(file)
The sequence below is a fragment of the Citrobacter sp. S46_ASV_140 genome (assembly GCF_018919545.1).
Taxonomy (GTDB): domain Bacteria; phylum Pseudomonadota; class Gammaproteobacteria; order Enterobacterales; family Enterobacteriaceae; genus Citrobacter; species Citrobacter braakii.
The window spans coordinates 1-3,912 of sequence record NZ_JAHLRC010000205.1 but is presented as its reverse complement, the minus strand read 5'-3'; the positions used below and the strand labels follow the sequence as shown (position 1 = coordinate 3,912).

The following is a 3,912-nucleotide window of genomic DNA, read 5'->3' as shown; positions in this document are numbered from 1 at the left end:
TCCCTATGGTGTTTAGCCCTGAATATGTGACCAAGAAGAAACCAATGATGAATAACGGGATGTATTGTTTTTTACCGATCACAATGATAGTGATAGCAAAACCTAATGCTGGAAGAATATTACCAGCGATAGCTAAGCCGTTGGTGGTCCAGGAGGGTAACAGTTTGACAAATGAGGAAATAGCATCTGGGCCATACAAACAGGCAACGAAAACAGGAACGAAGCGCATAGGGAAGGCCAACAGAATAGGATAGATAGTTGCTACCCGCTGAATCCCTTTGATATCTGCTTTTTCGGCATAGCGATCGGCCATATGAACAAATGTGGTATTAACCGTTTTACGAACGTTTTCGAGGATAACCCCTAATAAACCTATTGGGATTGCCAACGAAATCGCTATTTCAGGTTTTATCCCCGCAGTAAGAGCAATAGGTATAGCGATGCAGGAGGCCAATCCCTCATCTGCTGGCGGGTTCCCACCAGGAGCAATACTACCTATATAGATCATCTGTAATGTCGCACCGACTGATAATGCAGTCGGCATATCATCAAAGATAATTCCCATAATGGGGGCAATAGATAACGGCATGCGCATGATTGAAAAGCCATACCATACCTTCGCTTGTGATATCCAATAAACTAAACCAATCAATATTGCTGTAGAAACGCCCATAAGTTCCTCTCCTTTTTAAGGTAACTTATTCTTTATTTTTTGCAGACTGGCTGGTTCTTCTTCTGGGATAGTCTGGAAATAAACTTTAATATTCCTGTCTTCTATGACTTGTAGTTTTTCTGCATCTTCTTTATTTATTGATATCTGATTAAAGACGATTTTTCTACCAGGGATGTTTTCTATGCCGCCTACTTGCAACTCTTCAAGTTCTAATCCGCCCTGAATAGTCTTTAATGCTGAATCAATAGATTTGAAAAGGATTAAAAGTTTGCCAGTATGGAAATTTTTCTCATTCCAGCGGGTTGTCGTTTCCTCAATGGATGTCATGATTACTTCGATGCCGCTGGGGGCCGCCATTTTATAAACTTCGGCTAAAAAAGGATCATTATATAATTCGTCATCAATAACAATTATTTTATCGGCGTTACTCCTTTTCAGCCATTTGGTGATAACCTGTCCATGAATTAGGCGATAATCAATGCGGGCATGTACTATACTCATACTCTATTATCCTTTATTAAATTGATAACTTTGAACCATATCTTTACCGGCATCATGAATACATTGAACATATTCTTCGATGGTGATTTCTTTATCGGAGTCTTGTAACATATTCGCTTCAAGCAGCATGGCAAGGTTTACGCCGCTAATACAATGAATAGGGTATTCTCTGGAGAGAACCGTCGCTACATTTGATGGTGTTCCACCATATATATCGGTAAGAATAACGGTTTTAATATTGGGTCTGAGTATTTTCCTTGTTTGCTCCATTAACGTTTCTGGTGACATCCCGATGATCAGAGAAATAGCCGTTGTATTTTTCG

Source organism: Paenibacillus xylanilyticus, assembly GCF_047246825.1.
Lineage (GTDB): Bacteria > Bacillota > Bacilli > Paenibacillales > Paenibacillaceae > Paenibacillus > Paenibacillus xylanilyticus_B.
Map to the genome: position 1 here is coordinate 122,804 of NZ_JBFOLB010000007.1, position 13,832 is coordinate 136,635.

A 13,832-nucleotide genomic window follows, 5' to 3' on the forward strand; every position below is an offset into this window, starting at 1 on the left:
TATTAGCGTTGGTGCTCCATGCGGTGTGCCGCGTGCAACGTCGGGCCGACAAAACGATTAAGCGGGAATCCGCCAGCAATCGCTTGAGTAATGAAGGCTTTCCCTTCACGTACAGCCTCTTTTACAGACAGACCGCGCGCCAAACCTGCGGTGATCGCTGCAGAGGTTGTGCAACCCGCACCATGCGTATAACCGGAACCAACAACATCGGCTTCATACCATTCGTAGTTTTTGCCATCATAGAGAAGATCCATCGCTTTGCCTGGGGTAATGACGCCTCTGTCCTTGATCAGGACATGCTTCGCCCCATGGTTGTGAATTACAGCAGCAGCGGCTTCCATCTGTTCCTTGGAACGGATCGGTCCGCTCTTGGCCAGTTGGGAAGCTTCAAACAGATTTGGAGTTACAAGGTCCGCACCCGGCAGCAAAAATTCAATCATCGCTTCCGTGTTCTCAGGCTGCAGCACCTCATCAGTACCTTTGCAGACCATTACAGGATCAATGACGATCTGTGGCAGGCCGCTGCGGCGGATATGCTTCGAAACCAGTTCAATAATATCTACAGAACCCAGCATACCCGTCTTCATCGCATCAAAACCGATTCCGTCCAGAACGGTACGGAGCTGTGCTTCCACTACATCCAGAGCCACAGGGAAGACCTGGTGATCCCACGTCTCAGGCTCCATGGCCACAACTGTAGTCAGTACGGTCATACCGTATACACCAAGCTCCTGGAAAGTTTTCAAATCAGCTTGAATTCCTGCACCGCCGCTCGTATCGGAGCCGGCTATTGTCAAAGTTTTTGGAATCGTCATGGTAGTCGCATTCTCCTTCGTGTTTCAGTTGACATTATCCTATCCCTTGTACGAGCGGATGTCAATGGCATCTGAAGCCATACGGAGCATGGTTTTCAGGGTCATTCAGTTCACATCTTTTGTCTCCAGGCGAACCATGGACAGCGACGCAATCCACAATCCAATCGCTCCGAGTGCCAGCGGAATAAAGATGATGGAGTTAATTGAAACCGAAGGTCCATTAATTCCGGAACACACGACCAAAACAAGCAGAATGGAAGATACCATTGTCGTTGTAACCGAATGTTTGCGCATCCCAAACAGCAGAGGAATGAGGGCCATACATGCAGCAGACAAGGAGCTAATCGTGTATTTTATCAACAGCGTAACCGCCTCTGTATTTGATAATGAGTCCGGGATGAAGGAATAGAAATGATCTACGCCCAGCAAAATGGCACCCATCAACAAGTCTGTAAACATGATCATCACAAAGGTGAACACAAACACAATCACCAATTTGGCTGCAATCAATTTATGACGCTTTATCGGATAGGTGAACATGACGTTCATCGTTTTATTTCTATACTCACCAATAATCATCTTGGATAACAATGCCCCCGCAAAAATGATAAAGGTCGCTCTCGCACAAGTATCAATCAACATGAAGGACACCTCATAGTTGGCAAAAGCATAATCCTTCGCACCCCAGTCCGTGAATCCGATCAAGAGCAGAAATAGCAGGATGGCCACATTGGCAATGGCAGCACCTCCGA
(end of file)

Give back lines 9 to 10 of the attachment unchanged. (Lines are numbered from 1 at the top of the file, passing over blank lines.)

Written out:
A 13,832-nucleotide genomic window follows, 5' to 3' on the forward strand; every position below is an offset into this window, starting at 1 on the left:
TATTAGCGTTGGTGCTCCATGCGGTGTGCCGCGTGCAACGTCGGGCCGACAAAACGATTAAGCGGGAATCCGCCAGCAATCGCTTGAGTAATGAAGGCTTTCCCTTCACGTACAGCCTCTTTTACAGACAGACCGCGCGCCAAACCTGCGGTGATCGCTGCAGAGGTTGTGCAACCCGCACCATGCGTATAACCGGAACCAACAACATCGGCTTCATACCATTCGTAGTTTTTGCCATCATAGAGAAGATCCATCGCTTTGCCTGGGGTAATGACGCCTCTGTCCTTGATCAGGACATGCTTCGCCCCATGGTTGTGAATTACAGCAGCAGCGGCTTCCATCTGTTCCTTGGAACGGATCGGTCCGCTCTTGGCCAGTTGGGAAGCTTCAAACAGATTTGGAGTTACAAGGTCCGCACCCGGCAGCAAAAATTCAATCATCGCTTCCGTGTTCTCAGGCTGCAGCACCTCATCAGTACCTTTGCAGACCATTACAGGATCAATGACGATCTGTGGCAGGCCGCTGCGGCGGATATGCTTCGAAACCAGTTCAATAATATCTACAGAACCCAGCATACCCGTCTTCATCGCATCAAAACCGATTCCGTCCAGAACGGTACGGAGCTGTGCTTCCACTACATCCAGAGCCACAGGGAAGACCTGGTGATCCCACGTCTCAGGCTCCATGGCCACAACTGTAGTCAGTACGGTCATACCGTATACACCAAGCTCCTGGAAAGTTTTCAAATCAGCTTGAATTCCTGCACCGCCGCTCGTATCGGAGCCGGCTATTGTCAAAGTTTTTGGAATCGTCATGGTAGTCGCATTCTCCTTCGTGTTTCAGTTGACATTATCCTATCCCTTGTACGAGCGGATGTCAATGGCATCTGAAGCCATACGGAGCATGGTTTTCAGGGTCATTCAGTTCACATCTTTTGTCTCCAGGCGAACCATGGACAGCGACGCAATCCACAATCCAATCGCTCCGAGTGCCAGCGGAATAAAGATGATGGAGTTAATTGAAACCGAAGGTCCATTAATTCCGGAACACACGACCAAAACAAGCAGAATGGAAGATACCATTGTCGTTGTAACCGAATGTTTGCGCATCCCAAACAGCAGAGGAATGAGGGCCATACATGCAGCAGACAAGGAGCTAATCGTGTATTTTATCAACAGCGTAACCGCCTCTGTATTTGATAATGAGTCCGGGATGAAGGAATAGAAATGATCTACGCCCAGCAAAATGGCACCCATCAACAAGTCTGTAAACATGATCATCACAAAGGTGAACACAAACACAATCACCAATTTGGCTGCAATCAATTTATGACGCTTTATCGGATAGGTGAACATGACGTTCATCGTTTTATTTCTATACTCACCAATAATCATCTTGGATAACAATGCCCCCGCAAAAATGATAAAGGTCGCTCTCGCACAAGTATCAATCAACATGAAGGACACCTCATAGTTGGCAAAAGCATAATCCTTCGCACCCCAGTCCGTGAATCCGATCAAGAGCAGAAATAGCAGGATGGCCACATTGGCAATGGCAGCACCTCCGA